Iraqi Civil Society Solidarity Initiative 30 July 2018
Hundreds of young people in Basra set up tents to house demonstrators who have staged sit-ins in two strategic locations: the first at the West Qurna field, 75 kilometers north of Basra, run by the American company ExxonMobil; the second at Burjisia, which includes the headquarters of the oil companies that manage the Al Zubair field, including the Italian company Eni.
Response from the government to these nonviolent demonstrations has been extreme. Iraqis’ right to assembly and peaceful protest is endangered. Activists are being unjustly arrested and need international support. Protesters published a video showing the deployment of Iraqi tanks and armored vehicles attempting to break the sit-in in western Qurna, while protesters resist by sitting in the streets flying the Iraqi flag in their hands, insisting that their movement is peaceful. The video has been published by Baghdad Today.
This escalation in protests comes after a speech by religious leaders in Najaf last Friday which called the government to grant the demands of the protesters. The speech recognized the right of the people to continue to intensify nonviolent demonstrations and warned politicians that these calls for justice cannot be ignored, “If the government fails to fulfill its obligations to the Iraqi people, or the matter is disrupted in the parliament or the judiciary, the people will increase their peaceful protests as the only way to assert their will”, the religious authority said.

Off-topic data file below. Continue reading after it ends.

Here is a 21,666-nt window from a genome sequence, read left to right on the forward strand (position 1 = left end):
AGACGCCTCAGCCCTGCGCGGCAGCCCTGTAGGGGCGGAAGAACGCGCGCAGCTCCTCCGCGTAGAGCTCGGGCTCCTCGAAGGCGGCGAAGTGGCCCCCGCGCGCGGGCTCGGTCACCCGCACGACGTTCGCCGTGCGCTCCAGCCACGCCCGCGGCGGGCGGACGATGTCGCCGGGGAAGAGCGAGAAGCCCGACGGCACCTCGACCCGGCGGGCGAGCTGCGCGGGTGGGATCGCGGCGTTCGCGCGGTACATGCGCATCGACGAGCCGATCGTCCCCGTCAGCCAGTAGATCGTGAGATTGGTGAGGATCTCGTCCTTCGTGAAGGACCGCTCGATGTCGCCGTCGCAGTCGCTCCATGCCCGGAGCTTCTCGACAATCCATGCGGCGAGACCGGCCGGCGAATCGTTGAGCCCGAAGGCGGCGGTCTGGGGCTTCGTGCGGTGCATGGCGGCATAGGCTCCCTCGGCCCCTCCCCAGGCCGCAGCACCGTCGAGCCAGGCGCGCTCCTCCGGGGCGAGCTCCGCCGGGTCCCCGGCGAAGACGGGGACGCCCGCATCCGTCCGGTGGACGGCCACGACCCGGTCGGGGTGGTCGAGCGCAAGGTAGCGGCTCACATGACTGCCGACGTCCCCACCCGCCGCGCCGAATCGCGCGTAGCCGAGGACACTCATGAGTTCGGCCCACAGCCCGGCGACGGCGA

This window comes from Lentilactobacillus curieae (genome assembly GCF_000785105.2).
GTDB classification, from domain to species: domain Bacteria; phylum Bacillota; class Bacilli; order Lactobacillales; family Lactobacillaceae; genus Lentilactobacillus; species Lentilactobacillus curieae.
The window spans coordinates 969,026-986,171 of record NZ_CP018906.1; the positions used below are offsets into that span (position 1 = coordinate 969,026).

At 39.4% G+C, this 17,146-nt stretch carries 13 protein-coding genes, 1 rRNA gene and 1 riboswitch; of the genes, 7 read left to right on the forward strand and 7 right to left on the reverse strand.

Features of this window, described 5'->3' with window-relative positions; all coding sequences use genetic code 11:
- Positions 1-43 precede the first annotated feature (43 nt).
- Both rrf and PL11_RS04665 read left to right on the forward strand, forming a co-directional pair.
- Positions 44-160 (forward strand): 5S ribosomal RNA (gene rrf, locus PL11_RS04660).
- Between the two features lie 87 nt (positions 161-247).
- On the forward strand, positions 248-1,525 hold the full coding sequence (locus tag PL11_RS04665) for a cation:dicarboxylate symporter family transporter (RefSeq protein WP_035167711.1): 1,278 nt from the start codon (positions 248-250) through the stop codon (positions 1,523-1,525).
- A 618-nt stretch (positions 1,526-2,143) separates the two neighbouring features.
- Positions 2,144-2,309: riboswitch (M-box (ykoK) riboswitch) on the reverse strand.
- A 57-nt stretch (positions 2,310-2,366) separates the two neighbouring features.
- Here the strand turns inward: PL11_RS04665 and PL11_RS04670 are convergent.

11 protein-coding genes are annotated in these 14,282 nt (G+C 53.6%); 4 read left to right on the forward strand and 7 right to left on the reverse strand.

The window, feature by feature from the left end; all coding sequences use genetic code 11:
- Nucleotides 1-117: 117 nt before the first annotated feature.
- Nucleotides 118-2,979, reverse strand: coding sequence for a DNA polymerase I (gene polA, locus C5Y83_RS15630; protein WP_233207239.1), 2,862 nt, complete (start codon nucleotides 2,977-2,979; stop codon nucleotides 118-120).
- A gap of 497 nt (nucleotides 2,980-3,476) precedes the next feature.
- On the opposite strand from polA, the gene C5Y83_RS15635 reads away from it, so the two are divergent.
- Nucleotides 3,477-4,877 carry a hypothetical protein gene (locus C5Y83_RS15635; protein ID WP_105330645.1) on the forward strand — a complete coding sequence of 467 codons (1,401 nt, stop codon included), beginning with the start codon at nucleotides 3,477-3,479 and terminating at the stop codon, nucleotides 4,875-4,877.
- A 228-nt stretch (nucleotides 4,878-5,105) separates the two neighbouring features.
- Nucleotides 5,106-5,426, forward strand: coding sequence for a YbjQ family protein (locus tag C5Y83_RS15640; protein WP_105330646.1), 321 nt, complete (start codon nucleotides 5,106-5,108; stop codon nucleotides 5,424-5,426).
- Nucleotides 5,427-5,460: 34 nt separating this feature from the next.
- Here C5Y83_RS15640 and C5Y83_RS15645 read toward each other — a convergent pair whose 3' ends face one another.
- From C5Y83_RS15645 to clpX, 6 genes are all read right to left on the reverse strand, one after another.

Sistani’s office has been supportive to the protest movement and its demands, whether those related to providing people basic services like water, electricity, and vacancies, or those directed at ending corruption in the government, at both the individual and structural levels. Sistani’s office voiced the need to form a strong Iraqi government based on technocratic and non-sectarian principles, one which puts competent people in charge who are capable of resolving the problems now challenging Iraqi society.
The current government is continuing its policy of suppressing peaceful protests, including the recent sit-ins. Though some protesters have been released from government custody, to date there are no investigations into the killing of 14 people involved in the protest movement, which began in southern Iraq about three weeks ago. There are also reports of arrest lists for leaders in the protest movements both in southern Iraq and in Baghdad, making the situation more critical.
The Iraqi Civil Society Solidarity Initiative (ICSSI) calls upon all Iraqi citizens and civil society organizations, and all internationals to demand that the Iraqi government ensure the right of all Iraqis to peaceful protest. It is vitally important that internationals attend the trials of activists who have been arrested during the protests. The ICSSI has previously issued two statements, one on the causes of the protests (click here) and a second on the need to respect the right of Iraqis to protest (click here).